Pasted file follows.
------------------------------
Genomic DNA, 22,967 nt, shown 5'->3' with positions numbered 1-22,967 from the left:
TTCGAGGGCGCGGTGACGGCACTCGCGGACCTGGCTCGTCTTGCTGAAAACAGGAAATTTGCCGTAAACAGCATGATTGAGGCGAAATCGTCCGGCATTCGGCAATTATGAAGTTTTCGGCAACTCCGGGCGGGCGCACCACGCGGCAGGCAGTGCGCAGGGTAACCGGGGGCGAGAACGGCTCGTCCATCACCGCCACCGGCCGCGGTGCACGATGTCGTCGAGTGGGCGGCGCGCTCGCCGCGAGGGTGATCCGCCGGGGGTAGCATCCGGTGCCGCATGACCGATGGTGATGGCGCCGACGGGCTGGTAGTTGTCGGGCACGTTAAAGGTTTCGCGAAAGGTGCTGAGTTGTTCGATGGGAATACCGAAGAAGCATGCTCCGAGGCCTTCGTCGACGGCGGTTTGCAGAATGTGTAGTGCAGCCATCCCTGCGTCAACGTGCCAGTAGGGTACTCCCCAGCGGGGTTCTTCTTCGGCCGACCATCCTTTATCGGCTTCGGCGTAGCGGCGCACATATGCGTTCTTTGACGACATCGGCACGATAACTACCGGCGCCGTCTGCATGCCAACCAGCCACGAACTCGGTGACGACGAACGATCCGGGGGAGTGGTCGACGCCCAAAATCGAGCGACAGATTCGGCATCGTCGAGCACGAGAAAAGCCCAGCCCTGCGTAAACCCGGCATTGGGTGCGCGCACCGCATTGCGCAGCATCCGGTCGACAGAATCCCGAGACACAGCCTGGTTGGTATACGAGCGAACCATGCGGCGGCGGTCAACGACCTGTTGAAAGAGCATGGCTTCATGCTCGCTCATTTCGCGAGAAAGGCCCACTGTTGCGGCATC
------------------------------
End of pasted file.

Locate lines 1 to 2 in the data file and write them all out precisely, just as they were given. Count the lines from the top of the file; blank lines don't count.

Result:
Genomic DNA, 22,967 nt, shown 5'->3' with positions numbered 1-22,967 from the left:
TTCGAGGGCGCGGTGACGGCACTCGCGGACCTGGCTCGTCTTGCTGAAAACAGGAAATTTGCCGTAAACAGCATGATTGAGGCGAAATCGTCCGGCATTCGGCAATTATGAAGTTTTCGGCAACTCCGGGCGGGCGCACCACGCGGCAGGCAGTGCGCAGGGTAACCGGGGGCGAGAACGGCTCGTCCATCACCGCCACCGGCCGCGGTGCACGATGTCGTCGAGTGGGCGGCGCGCTCGCCGCGAGGGTGATCCGCCGGGGGTAGCATCCGGTGCCGCATGACCGATGGTGATGGCGCCGACGGGCTGGTAGTTGTCGGGCACGTTAAAGGTTTCGCGAAAGGTGCTGAGTTGTTCGATGGGAATACCGAAGAAGCATGCTCCGAGGCCTTCGTCGACGGCGGTTTGCAGAATGTGTAGTGCAGCCATCCCTGCGTCAACGTGCCAGTAGGGTACTCCCCAGCGGGGTTCTTCTTCGGCCGACCATCCTTTATCGGCTTCGGCGTAGCGGCGCACATATGCGTTCTTTGACGACATCGGCACGATAACTACCGGCGCCGTCTGCATGCCAACCAGCCACGAACTCGGTGACGACGAACGATCCGGGGGAGTGGTCGACGCCCAAAATCGAGCGACAGATTCGGCATCGTCGAGCACGAGAAAAGCCCAGCCCTGCGTAAACCCGGCATTGGGTGCGCGCACCGCATTGCGCAGCATCCGGTCGACAGAATCCCGAGACACAGCCTGGTTGGTATACGAGCGAACCATGCGGCGGCGGTCAACGACCTGTTGAAAGAGCATGGCTTCATGCTCGCTCATTTCGCGAGAAAGGCCCACTGTTGCGGCATC